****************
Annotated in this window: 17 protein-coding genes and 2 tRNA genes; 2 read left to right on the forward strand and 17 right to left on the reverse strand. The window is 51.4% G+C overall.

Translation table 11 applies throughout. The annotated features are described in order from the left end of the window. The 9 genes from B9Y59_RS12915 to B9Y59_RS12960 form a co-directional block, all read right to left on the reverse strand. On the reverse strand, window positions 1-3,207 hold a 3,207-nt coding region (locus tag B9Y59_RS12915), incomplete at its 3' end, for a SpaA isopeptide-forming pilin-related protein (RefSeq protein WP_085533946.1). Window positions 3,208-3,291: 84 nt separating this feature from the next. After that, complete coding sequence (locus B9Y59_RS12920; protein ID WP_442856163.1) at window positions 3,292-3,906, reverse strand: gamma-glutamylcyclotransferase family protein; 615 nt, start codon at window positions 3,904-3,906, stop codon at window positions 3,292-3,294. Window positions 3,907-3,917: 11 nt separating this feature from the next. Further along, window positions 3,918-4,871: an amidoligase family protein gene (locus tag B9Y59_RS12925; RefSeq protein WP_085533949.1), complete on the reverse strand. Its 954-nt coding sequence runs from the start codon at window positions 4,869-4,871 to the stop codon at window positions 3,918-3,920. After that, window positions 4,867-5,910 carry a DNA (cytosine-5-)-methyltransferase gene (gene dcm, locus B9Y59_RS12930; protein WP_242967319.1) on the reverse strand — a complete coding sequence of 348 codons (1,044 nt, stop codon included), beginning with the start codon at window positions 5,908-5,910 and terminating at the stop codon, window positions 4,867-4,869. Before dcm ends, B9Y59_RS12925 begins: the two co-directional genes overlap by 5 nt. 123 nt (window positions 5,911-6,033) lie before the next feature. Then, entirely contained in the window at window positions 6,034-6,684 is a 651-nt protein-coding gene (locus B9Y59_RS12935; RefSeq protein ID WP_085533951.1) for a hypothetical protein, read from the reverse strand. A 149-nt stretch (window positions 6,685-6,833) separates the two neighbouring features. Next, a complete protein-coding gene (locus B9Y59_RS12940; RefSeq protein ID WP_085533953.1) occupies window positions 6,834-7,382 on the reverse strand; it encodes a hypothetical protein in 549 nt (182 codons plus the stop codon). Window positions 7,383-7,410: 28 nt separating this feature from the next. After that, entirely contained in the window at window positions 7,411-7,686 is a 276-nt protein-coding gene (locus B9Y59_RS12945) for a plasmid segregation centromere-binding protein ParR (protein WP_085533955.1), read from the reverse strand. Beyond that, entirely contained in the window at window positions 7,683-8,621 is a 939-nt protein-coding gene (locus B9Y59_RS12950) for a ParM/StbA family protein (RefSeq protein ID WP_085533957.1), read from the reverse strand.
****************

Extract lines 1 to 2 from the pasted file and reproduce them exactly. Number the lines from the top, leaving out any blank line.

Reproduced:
Annotated in this window: 17 protein-coding genes and 2 tRNA genes; 2 read left to right on the forward strand and 17 right to left on the reverse strand. The window is 51.4% G+C overall.

Translation table 11 applies throughout. The annotated features are described in order from the left end of the window. The 9 genes from B9Y59_RS12915 to B9Y59_RS12960 form a co-directional block, all read right to left on the reverse strand. On the reverse strand, window positions 1-3,207 hold a 3,207-nt coding region (locus tag B9Y59_RS12915), incomplete at its 3' end, for a SpaA isopeptide-forming pilin-related protein (RefSeq protein WP_085533946.1). Window positions 3,208-3,291: 84 nt separating this feature from the next. After that, complete coding sequence (locus B9Y59_RS12920; protein ID WP_442856163.1) at window positions 3,292-3,906, reverse strand: gamma-glutamylcyclotransferase family protein; 615 nt, start codon at window positions 3,904-3,906, stop codon at window positions 3,292-3,294. Window positions 3,907-3,917: 11 nt separating this feature from the next. Further along, window positions 3,918-4,871: an amidoligase family protein gene (locus tag B9Y59_RS12925; RefSeq protein WP_085533949.1), complete on the reverse strand. Its 954-nt coding sequence runs from the start codon at window positions 4,869-4,871 to the stop codon at window positions 3,918-3,920. After that, window positions 4,867-5,910 carry a DNA (cytosine-5-)-methyltransferase gene (gene dcm, locus B9Y59_RS12930; protein WP_242967319.1) on the reverse strand — a complete coding sequence of 348 codons (1,044 nt, stop codon included), beginning with the start codon at window positions 5,908-5,910 and terminating at the stop codon, window positions 4,867-4,869. Before dcm ends, B9Y59_RS12925 begins: the two co-directional genes overlap by 5 nt. 123 nt (window positions 5,911-6,033) lie before the next feature. Then, entirely contained in the window at window positions 6,034-6,684 is a 651-nt protein-coding gene (locus B9Y59_RS12935; RefSeq protein ID WP_085533951.1) for a hypothetical protein, read from the reverse strand. A 149-nt stretch (window positions 6,685-6,833) separates the two neighbouring features. Next, a complete protein-coding gene (locus B9Y59_RS12940; RefSeq protein ID WP_085533953.1) occupies window positions 6,834-7,382 on the reverse strand; it encodes a hypothetical protein in 549 nt (182 codons plus the stop codon). Window positions 7,383-7,410: 28 nt separating this feature from the next. After that, entirely contained in the window at window positions 7,411-7,686 is a 276-nt protein-coding gene (locus B9Y59_RS12945) for a plasmid segregation centromere-binding protein ParR (protein WP_085533955.1), read from the reverse strand. Beyond that, entirely contained in the window at window positions 7,683-8,621 is a 939-nt protein-coding gene (locus B9Y59_RS12950) for a ParM/StbA family protein (RefSeq protein ID WP_085533957.1), read from the reverse strand.